Other Things the Council Did and Didn”t Do

The most significant action the Santa Monica City Council took at its Tuesday night meeting was not approving a city-wide moratorium to put development on hold until the revision of the General Plan is complete.

It did, however, direct staff to draft an ordinance that would temporarily limit the size of developments in the industrial area (see story, “City Gets It Wrong…Again”).

Among the Council’s other more piquant actions were several items on the Consent Calendar that it okayed Without discussion.

It supported the Westside subway extension project as the next priority following the completion of the Exposition light rail line, and confirmed the proposed guiding principles developed by the Westside Cities Council of Governments Transportation Committee.

It also awarded a bid in the amount of $1,659,234 to Ironman Parts & Services to retrofit Big Blue buses, and authorized an agreement with Smith-Emery Company in the amount of $244,600 and Environmental Network Corporation in the amount of $270,443 for services related to the Big Blue Bus expansion project,

The Council and the Redevelopment Agency awarded three contracts totaling $4,990,850 for the seismic retrofit of Parking Structure 4 and authorized a cooperation agreement between the city and Redevelopment Agency.

In addition, it rejected a Resolution creating parking zone “U” to restrict blocks closest to Santa Monica High School with “No Parking Except by Permit” and allow “Two-hour Parking Except by Permit” in the Remainder of the Zone, and directed staff to examine options for student parking in the Civic Center. But Council member Ken Genser assured disappointed residents of the area that the item would be placed on the next agenda for reconsideration.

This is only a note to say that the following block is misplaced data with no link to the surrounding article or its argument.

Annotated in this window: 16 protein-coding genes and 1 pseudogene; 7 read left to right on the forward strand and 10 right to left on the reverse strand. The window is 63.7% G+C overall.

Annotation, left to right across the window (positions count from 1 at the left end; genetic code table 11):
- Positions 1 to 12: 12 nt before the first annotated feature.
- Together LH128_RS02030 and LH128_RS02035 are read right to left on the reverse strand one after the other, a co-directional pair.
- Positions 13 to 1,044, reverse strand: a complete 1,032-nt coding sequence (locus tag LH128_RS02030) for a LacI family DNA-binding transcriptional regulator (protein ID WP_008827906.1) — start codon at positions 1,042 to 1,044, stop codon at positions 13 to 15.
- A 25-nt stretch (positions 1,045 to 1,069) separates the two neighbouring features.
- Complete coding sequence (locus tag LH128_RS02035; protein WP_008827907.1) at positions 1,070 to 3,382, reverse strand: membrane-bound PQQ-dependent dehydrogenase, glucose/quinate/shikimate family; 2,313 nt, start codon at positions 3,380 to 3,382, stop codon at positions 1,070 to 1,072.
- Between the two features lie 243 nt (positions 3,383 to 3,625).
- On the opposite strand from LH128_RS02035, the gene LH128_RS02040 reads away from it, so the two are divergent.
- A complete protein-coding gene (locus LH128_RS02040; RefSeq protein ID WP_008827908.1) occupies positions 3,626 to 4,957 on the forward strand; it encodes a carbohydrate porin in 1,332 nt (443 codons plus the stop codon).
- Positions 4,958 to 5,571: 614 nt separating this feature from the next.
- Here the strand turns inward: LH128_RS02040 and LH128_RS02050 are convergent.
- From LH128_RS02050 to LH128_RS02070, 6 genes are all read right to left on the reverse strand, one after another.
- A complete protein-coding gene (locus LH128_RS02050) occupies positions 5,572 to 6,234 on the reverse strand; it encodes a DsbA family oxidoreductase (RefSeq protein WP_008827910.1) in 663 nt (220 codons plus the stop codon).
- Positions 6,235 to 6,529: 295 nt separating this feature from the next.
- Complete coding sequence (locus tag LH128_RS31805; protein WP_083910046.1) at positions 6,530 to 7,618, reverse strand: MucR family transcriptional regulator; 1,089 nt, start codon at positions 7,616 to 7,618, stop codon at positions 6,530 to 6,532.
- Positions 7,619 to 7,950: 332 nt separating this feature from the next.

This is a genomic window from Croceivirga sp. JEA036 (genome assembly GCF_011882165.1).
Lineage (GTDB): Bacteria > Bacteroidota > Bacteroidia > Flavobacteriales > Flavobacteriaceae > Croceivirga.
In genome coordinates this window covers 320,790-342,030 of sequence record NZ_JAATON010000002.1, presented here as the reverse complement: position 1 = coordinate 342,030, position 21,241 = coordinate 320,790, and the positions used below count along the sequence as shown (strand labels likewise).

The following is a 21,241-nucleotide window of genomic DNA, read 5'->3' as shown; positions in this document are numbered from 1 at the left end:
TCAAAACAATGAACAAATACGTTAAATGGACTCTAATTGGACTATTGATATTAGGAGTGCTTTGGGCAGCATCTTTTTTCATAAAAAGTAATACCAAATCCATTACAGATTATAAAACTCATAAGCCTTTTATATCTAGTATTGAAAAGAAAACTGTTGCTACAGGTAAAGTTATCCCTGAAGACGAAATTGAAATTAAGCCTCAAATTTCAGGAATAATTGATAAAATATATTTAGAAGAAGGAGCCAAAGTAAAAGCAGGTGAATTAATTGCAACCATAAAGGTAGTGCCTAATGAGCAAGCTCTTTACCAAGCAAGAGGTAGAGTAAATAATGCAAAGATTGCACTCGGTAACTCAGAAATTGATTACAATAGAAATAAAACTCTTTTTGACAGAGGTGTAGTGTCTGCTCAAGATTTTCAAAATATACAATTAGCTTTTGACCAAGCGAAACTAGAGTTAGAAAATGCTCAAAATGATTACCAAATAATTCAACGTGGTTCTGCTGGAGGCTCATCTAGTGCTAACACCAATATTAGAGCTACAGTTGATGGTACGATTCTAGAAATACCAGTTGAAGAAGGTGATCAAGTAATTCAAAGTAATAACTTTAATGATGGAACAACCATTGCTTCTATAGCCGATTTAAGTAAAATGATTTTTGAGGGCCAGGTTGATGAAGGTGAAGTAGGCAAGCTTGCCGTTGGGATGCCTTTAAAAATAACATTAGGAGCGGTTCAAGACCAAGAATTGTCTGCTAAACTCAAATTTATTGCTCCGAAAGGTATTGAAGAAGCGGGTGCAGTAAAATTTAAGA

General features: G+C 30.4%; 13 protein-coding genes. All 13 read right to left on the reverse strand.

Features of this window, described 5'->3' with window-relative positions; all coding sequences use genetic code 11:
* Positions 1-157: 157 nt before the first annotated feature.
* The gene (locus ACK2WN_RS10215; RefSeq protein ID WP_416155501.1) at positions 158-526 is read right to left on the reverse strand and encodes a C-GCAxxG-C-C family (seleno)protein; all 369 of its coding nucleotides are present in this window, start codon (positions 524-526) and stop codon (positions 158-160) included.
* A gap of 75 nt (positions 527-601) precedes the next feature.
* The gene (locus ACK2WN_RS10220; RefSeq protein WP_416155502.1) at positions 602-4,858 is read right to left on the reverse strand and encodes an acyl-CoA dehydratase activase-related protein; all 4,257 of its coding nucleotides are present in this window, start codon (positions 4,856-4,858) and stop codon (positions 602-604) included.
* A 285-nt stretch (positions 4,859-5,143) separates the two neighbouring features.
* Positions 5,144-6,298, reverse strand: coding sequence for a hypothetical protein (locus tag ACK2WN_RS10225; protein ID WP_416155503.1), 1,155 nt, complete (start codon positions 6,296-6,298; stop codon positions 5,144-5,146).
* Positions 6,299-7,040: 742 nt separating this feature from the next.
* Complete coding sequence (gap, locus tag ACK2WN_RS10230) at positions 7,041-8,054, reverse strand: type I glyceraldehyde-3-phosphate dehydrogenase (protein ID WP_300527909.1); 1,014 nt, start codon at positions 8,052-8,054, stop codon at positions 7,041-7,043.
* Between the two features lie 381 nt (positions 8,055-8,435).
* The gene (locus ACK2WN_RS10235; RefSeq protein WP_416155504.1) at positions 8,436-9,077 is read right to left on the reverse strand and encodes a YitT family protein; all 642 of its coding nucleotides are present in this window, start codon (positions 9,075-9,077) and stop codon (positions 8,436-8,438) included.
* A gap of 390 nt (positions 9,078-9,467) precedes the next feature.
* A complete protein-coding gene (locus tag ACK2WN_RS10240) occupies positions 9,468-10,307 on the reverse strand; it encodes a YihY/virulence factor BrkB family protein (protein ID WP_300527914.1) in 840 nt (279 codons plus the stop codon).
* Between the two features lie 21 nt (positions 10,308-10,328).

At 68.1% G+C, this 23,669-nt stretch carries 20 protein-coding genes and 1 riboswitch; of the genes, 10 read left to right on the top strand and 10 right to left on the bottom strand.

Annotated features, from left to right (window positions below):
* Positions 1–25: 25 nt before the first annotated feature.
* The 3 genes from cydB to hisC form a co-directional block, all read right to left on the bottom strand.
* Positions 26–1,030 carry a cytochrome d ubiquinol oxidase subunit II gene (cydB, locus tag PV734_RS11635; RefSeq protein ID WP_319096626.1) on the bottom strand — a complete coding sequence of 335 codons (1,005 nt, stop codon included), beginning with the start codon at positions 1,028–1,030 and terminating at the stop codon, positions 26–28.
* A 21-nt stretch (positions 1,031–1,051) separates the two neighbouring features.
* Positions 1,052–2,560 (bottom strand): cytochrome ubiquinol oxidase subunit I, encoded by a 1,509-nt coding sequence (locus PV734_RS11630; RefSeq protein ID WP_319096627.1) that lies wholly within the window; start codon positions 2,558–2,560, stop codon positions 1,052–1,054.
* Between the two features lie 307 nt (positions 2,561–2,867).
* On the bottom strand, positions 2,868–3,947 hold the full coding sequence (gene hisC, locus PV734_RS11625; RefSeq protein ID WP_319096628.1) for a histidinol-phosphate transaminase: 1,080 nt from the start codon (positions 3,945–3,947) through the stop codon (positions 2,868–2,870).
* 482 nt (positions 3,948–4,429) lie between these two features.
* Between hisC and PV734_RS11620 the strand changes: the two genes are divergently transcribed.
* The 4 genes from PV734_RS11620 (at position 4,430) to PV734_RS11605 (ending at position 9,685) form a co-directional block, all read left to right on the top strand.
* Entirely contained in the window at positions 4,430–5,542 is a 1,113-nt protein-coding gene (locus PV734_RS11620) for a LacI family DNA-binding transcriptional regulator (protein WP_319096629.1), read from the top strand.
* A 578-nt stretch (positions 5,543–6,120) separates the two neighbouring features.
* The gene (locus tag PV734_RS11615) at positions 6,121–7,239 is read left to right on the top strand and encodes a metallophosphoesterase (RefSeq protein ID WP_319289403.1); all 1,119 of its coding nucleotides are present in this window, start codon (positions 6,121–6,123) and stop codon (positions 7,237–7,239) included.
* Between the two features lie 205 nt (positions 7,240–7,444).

An interim ordinance was introduced, as amended, to extend the current interim ordinance related to fences, walls and hedge regulations; clarify objection criteria; require all legal non-conforming fences, walls and hedges to be registered; specify new maintenance provisions; clarify hedge height adjacent to alleys; and to specify self-help remedies for property owners affected by overhanging hedges.

When that was done, the Council directed staff to begin work on a permanent ordinance that will be presented to Council in the winter of 2008.

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